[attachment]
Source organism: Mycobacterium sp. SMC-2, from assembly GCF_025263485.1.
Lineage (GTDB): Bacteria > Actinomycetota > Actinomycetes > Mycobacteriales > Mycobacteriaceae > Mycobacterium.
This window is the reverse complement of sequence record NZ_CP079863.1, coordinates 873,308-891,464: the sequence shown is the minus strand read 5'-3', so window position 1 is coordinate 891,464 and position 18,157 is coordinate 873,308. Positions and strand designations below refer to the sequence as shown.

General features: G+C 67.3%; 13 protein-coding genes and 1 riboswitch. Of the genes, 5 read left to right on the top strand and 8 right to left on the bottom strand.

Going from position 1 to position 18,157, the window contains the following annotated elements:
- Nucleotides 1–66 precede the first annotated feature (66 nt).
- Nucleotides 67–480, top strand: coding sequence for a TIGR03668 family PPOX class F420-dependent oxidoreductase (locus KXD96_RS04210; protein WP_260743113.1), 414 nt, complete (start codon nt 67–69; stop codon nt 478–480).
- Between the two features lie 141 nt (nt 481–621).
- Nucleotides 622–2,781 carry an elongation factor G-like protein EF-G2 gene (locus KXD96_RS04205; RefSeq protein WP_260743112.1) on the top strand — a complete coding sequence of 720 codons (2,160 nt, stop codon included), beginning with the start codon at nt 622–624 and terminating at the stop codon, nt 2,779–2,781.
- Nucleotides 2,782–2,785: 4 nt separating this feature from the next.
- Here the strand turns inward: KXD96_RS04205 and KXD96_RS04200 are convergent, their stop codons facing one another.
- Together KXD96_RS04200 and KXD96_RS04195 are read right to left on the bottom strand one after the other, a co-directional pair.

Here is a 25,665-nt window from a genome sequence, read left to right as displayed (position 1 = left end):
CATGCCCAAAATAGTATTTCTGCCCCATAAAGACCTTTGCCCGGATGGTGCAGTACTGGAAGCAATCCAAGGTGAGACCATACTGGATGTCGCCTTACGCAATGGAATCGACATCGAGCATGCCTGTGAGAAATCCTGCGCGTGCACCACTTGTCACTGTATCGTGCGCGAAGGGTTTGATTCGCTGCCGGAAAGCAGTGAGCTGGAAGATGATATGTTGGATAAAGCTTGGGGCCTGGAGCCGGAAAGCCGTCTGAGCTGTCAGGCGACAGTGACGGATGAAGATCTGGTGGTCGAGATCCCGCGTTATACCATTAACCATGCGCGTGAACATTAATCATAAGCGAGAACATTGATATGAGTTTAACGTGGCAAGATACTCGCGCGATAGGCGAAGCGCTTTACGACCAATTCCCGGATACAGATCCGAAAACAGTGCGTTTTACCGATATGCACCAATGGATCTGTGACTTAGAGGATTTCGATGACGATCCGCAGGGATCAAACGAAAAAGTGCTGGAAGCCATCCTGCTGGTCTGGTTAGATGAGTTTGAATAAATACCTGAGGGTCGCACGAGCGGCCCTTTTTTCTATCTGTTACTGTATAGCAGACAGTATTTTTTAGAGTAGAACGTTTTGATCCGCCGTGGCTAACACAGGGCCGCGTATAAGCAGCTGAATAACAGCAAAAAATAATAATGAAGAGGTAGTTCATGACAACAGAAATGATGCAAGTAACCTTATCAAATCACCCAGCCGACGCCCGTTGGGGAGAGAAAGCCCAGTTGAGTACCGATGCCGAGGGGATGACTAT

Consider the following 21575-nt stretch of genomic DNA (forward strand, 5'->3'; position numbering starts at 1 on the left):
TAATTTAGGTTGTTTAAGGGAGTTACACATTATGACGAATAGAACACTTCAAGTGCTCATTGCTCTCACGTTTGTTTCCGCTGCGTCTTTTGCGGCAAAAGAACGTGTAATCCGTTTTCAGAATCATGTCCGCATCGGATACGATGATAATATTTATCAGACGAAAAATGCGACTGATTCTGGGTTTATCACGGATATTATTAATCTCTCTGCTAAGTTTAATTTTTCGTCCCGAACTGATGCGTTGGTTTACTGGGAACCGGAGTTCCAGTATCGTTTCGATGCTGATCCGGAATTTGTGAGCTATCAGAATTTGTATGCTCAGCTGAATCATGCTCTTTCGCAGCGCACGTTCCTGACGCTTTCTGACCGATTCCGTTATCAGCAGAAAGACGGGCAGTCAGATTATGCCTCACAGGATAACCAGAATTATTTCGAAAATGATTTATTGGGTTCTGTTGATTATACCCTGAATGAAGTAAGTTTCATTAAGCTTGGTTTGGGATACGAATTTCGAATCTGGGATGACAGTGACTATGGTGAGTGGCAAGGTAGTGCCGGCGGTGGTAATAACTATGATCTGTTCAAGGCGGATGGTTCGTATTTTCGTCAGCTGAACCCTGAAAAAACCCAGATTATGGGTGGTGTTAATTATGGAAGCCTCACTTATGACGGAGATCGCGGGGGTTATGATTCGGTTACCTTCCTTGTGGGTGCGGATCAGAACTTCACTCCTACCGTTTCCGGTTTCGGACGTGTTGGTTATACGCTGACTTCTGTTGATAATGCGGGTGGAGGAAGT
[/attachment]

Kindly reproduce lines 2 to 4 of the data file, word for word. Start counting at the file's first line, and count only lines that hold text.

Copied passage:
Lineage (GTDB): Bacteria > Actinomycetota > Actinomycetes > Mycobacteriales > Mycobacteriaceae > Mycobacterium.
This window is the reverse complement of sequence record NZ_CP079863.1, coordinates 873,308-891,464: the sequence shown is the minus strand read 5'-3', so window position 1 is coordinate 891,464 and position 18,157 is coordinate 873,308. Positions and strand designations below refer to the sequence as shown.

General features: G+C 67.3%; 13 protein-coding genes and 1 riboswitch. Of the genes, 5 read left to right on the top strand and 8 right to left on the bottom strand.